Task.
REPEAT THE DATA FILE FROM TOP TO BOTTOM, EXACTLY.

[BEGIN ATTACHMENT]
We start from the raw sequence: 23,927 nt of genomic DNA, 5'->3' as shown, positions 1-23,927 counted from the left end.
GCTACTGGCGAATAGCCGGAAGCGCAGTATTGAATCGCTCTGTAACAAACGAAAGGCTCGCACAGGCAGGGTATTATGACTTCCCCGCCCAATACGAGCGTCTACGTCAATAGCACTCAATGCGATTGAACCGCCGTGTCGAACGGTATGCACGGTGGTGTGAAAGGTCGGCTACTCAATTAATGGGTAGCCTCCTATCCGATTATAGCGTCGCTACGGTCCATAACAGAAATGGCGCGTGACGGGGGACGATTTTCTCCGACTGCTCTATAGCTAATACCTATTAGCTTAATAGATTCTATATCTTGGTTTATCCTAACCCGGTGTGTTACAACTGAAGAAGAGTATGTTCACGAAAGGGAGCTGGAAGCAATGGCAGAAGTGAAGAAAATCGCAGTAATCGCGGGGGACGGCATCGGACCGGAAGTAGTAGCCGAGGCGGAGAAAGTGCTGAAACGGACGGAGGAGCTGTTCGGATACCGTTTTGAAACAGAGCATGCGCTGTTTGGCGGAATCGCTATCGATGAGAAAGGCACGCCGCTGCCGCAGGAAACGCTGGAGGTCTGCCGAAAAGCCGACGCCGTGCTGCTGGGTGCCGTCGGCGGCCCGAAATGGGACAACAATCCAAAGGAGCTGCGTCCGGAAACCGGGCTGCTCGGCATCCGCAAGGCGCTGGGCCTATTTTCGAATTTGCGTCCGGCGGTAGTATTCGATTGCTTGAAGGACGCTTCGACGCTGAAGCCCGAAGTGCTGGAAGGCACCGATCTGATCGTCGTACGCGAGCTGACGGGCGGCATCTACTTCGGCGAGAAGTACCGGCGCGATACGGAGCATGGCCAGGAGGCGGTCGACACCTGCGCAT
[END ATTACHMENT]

We start from the raw sequence: 23,927 nt of genomic DNA, 5'->3' as shown, positions 1-23,927 counted from the left end.
GCTACTGGCGAATAGCCGGAAGCGCAGTATTGAATCGCTCTGTAACAAACGAAAGGCTCGCACAGGCAGGGTATTATGACTTCCCCGCCCAATACGAGCGTCTACGTCAATAGCACTCAATGCGATTGAACCGCCGTGTCGAACGGTATGCACGGTGGTGTGAAAGGTCGGCTACTCAATTAATGGGTAGCCTCCTATCCGATTATAGCGTCGCTACGGTCCATAACAGAAATGGCGCGTGACGGGGGACGATTTTCTCCGACTGCTCTATAGCTAATACCTATTAGCTTAATAGATTCTATATCTTGGTTTATCCTAACCCGGTGTGTTACAACTGAAGAAGAGTATGTTCACGAAAGGGAGCTGGAAGCAATGGCAGAAGTGAAGAAAATCGCAGTAATCGCGGGGGACGGCATCGGACCGGAAGTAGTAGCCGAGGCGGAGAAAGTGCTGAAACGGACGGAGGAGCTGTTCGGATACCGTTTTGAAACAGAGCATGCGCTGTTTGGCGGAATCGCTATCGATGAGAAAGGCACGCCGCTGCCGCAGGAAACGCTGGAGGTCTGCCGAAAAGCCGACGCCGTGCTGCTGGGTGCCGTCGGCGGCCCGAAATGGGACAACAATCCAAAGGAGCTGCGTCCGGAAACCGGGCTGCTCGGCATCCGCAAGGCGCTGGGCCTATTTTCGAATTTGCGTCCGGCGGTAGTATTCGATTGCTTGAAGGACGCTTCGACGCTGAAGCCCGAAGTGCTGGAAGGCACCGATCTGATCGTCGTACGCGAGCTGACGGGCGGCATCTACTTCGGCGAGAAGTACCGGCGCGATACGGAGCATGGCCAGGAGGCGGTCGACACCTGCGCAT